Narcissistic Personality Disorder (NPD). By Theresa Lowry-Lehnen. Lecturer of Psychology
Narcissistic Personality Disorder (NPD)
Published on: Mar 3, 2016
Transcripts - Narcissistic Personality Disorder (NPD). By Theresa Lowry-Lehnen. Lecturer of Psychology
Narcissistic Personality Disorder (NPD)
RGN, BSc (Hon’s) Specialist Nurse Practitioner, PGCC, Dip Counselling, Dip Advanced
Psychotherapy, BSc (Hon’s) Clinical Science, PGCE (QTS), H.dip Ed, MEd,
MHS accredited (Level 9) Emotional Intelligence (Assessor)
Narcissistic personality disorder (NPD), is a disorder in which the individual
has a distorted self image, unstable and intense emotions, is overly
preoccupied with vanity, prestige, power and personal adequacy, lacks
empathy, and has an exaggerated sense of superiority. NPD is closely
associated with egocentrism - a personality characteristic in which people see
themselves and their interests and opinions as the only ones that really
People with narcissistic personality disorder are not interested in the feelings of
others - they lack empathy; they are unable to feel or appreciate feelings which are
not their own.
The term comes from a character in Greek mythology, called Narcissus who saw his
reflection in a pool of water and fell in love with it.
Narcissistic personality disorder belongs to a group of conditions known as dramatic
personality disorders. Afflicted people have very unstable and intense emotions
and a distorted image of "self". This seeming abnormal love of self, an excessive
sense of importance and superiority, combined with a preoccupation with success
and power do not, in fact, reflect real self-confidence. The individual has a deep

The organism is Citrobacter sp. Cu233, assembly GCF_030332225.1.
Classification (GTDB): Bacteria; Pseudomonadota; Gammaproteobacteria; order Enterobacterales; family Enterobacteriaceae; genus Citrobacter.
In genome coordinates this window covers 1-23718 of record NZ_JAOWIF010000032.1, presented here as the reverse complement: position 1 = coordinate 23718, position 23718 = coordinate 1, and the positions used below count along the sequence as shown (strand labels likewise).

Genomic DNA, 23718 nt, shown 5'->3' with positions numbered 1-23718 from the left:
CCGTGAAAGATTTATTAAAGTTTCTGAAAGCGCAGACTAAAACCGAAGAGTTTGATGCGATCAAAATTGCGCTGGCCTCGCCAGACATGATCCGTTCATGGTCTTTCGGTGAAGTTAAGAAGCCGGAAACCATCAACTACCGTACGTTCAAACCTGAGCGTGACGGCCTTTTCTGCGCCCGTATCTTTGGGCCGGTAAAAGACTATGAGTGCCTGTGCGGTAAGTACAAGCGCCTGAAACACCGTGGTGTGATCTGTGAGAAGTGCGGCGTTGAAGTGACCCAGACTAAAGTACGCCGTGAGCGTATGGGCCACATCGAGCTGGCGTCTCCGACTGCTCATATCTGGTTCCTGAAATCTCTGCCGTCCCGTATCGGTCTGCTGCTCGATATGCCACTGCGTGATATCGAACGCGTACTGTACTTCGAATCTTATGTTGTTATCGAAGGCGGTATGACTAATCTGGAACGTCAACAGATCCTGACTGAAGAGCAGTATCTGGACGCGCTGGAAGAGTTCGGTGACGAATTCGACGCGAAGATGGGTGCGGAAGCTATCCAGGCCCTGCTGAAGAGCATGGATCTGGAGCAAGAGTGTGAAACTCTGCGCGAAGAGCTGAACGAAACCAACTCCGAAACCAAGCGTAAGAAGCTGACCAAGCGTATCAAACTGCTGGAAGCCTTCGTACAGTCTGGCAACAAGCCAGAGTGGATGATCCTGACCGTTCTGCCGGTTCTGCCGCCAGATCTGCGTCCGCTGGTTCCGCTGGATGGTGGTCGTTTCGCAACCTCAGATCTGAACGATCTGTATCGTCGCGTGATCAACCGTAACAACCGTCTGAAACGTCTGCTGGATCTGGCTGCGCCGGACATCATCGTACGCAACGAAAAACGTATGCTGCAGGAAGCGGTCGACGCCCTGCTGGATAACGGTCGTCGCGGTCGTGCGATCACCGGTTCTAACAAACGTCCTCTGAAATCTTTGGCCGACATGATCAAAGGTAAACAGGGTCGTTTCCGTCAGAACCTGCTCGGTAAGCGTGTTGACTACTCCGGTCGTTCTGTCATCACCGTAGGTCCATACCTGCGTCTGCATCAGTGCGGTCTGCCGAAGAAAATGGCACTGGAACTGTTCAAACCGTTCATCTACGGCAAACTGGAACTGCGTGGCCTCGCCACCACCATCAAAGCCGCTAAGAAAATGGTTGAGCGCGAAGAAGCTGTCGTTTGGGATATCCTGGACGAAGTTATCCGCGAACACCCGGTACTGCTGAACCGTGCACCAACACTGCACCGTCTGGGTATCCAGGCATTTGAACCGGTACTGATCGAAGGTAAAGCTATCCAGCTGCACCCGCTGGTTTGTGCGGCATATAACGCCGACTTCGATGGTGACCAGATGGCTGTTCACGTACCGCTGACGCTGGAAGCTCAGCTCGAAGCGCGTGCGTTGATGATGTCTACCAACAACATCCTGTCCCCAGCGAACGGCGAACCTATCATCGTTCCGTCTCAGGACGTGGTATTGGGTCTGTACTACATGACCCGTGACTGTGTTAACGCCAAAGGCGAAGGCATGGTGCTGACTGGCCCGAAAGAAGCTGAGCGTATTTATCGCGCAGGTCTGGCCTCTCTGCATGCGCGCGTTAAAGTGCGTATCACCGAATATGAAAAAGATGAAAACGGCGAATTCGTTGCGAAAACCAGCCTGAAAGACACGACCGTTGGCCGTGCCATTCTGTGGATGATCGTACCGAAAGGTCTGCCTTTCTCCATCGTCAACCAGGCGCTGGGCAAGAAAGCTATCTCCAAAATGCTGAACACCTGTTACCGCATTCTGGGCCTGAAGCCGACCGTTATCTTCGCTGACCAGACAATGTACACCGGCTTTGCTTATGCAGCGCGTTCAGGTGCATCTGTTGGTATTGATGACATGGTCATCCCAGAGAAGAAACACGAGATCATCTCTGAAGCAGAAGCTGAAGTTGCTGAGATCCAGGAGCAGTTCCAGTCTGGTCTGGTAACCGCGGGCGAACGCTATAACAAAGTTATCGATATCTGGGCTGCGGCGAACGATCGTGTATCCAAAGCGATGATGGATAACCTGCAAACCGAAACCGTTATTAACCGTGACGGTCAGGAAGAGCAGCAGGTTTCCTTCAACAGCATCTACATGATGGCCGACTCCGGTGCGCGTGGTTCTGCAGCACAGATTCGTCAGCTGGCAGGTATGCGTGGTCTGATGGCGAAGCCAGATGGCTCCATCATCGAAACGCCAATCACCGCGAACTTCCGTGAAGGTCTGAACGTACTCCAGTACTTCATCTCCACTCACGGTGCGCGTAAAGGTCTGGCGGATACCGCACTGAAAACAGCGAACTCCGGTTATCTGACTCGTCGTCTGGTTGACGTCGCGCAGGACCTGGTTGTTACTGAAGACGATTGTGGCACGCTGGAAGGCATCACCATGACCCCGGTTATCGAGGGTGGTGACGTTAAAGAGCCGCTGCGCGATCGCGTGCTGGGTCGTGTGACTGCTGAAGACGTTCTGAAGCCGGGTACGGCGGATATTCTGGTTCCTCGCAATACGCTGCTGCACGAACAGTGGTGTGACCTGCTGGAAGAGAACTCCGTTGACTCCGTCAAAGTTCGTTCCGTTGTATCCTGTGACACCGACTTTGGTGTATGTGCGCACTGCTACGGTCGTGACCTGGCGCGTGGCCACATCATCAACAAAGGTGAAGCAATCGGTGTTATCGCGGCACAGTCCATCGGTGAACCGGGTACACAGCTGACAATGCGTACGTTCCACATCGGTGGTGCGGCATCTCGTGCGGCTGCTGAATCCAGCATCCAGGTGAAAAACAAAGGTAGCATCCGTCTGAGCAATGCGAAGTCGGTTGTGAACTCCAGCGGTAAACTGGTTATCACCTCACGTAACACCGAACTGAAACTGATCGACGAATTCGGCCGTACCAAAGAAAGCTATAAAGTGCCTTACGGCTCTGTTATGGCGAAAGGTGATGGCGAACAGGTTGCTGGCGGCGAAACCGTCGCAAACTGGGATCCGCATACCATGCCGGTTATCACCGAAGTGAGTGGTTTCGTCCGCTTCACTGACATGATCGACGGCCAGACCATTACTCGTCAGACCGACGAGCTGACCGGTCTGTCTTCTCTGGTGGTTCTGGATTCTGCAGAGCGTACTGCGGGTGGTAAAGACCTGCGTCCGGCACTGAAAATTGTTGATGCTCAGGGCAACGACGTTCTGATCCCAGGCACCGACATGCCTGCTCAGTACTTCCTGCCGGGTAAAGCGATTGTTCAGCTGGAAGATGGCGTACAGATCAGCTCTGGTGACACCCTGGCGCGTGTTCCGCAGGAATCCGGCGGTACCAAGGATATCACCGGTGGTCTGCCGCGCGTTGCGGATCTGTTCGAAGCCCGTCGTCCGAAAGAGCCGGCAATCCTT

sense of insecurity. His or her self-esteem is extremely fragile. It is common for
people with narcissistic personality disorders to set unrealistic goals.
A study carried out by the National Institute on Alcohol Abuse and Alcoholism and
published in the Journal of Clinical Psychiatry (2012) found that 7.7% of men and
4.8% of women develop narcissistic personality disorder (NDP) during their lifetime.
The researchers also found that NPD rates are much higher among black men and
women, Hispanic women, younger adults, and people who either never married or
became divorced, widowed or separated.
Signs and symptoms
Self-centred and boastful
Seek constant attention and admiration
Consider themselves better than others
Exaggerate their talents and achievements
Believe that they are entitled to special treatment
Are easily hurt but may not show it
Set unrealistic goals
May take advantage of others to achieve their goals.
Other common traits of narcissistic personality disorder include the following:
Preoccupation with fantasies that focus on unlimited success, power, intelligence,
beauty, or love
Belief that he or she is "special" and unique, and can only be understood by other
Expectation that others will automatically go along with what he or she wants
Inability to recognize or identify with the feelings, needs, and viewpoints of others
Envy of others or a belief that others are envious of him or her
Hypersensitivity to insults (real or imagined), criticism, or defeat, possibly reacting
with rage, shame, and humiliation
Arrogant behaviour and/or attitude
The exact cause of narcissistic personality disorder is not known. However, many
mental health professionals believe it results from a combination of factors that may
include biological vulnerabilities, social interactions with early caregivers, and
psychological factors that involve temperament and the ability to manage stresses.
Some researchers believe that narcissistic personality disorder may be more likely to
develop when children experience parenting styles that are excessively pampering,
or when parents have a need for their children to be talented or special in order to
maintain their own self-esteem. On the other end of the spectrum, narcissistic
personality disorder might develop as the result of neglect or abuse and trauma
inflicted by parents or other authority figures during childhood. The disorder usually
is evident by adolescence or early adulthood when personality traits have become
Diagnosing narcissistic personality disorder